1911 Encyclopædia Britannica/Avonian

From Wikisource
Jump to navigation Jump to search

AVONIAN, in geology, the name proposed by Dr A. Vaughan in 1905 (Q.J.G.S. vol. lxi. p. 264) for the rocks of Lower Carboniferous age in the Avon gorge at Bristol. The Avonian stage appears to embrace precisely the same rocks and fossil-zones as the earlier designation “Dinantien” (see Carboniferous System); but its substages, being founded upon different local conditions and a different interpretation of the zonal fossils, do not correspond exactly with those of the French and Belgian geologists.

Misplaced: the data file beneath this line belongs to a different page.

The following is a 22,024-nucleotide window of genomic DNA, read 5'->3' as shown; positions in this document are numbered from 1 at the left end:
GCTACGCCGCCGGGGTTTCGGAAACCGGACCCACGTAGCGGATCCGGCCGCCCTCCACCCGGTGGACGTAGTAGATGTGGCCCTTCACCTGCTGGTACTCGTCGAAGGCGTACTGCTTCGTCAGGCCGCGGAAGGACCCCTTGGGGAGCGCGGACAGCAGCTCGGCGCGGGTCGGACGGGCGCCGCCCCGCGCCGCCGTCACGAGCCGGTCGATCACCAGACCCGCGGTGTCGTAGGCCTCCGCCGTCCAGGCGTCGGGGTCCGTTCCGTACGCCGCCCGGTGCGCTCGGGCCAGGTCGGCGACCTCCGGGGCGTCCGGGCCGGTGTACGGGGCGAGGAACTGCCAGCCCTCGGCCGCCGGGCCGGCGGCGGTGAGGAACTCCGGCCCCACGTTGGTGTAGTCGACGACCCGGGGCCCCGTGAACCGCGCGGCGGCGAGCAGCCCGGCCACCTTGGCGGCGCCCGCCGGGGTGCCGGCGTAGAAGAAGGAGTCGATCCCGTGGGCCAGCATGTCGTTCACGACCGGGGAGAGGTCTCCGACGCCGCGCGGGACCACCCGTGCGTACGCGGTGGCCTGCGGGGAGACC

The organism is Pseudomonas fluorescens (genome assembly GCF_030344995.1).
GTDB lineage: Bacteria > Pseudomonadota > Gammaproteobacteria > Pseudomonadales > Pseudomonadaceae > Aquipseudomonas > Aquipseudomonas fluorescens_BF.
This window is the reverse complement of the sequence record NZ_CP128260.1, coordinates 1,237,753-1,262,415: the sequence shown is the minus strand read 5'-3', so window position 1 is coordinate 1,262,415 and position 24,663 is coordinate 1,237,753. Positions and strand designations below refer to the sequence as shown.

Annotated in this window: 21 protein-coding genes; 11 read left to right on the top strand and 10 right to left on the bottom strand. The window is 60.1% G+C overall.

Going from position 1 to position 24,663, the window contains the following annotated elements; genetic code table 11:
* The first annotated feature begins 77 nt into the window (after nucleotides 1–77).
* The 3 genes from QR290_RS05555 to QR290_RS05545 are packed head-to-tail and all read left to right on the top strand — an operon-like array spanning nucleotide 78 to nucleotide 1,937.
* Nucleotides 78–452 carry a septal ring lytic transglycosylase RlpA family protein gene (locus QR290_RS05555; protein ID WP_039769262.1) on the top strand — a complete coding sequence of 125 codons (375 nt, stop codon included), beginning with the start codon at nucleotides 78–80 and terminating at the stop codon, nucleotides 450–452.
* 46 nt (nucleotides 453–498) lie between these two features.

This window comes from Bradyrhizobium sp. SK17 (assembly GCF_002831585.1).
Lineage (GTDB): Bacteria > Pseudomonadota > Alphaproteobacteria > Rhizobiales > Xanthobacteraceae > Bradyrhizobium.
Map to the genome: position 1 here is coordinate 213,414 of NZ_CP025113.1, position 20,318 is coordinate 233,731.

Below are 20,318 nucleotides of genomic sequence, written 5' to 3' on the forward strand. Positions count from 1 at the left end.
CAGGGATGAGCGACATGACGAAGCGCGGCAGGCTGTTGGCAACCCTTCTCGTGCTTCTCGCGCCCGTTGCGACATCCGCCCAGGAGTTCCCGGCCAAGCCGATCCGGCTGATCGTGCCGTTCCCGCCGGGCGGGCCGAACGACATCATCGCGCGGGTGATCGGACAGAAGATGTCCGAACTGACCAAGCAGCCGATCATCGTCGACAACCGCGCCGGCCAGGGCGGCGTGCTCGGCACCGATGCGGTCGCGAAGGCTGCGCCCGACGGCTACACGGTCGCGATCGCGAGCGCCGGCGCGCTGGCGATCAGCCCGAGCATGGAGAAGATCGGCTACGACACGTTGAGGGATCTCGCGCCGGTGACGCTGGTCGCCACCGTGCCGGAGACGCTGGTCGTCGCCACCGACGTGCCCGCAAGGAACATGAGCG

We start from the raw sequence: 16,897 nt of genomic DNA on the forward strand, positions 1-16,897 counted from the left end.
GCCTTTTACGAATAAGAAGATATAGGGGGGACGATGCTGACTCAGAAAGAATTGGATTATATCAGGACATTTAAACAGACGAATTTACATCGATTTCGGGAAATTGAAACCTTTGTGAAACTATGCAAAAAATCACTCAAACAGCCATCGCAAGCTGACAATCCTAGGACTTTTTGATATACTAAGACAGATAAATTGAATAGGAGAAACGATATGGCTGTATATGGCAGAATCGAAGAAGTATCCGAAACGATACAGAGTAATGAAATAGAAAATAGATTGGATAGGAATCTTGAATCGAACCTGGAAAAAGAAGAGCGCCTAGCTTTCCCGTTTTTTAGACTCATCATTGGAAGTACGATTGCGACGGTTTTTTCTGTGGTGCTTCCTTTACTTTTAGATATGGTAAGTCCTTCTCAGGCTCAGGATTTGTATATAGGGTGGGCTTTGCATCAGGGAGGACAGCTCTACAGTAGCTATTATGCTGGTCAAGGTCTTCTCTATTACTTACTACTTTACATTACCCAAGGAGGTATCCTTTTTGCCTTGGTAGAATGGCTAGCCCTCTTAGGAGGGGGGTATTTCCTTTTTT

Substages.

 

Zones.

 

Substages.

Avonian

Kidwellian

Dibunophyllum

Viséen

Dinantien

Seminula

 

Clevedonian

Syringothyris

Zaphrentis

Tournaisien

Cleistopora


The upper Avonian (Kidwellian) is well developed about Kidwelly in Carmarthenshire. The lower substage (Clevedonian) is well displayed near Clevedon in Somerset.

See A. Vaughan, “The Carboniferous Limestone Series (Avonian) of the Avon Gorge,” Proc. Bristol Naturalists' Soc., 4th series, vol. i. pt. 2, 1906, pp. 74-168 (many plates); and T. F. Sibley, “On the Carboniferous Limestone (Avonian) of the Mendip area (Somerset),” Q.J.G.S. vol. lxii., 1906, pp. 324-380 (plates).  (J. A. H.)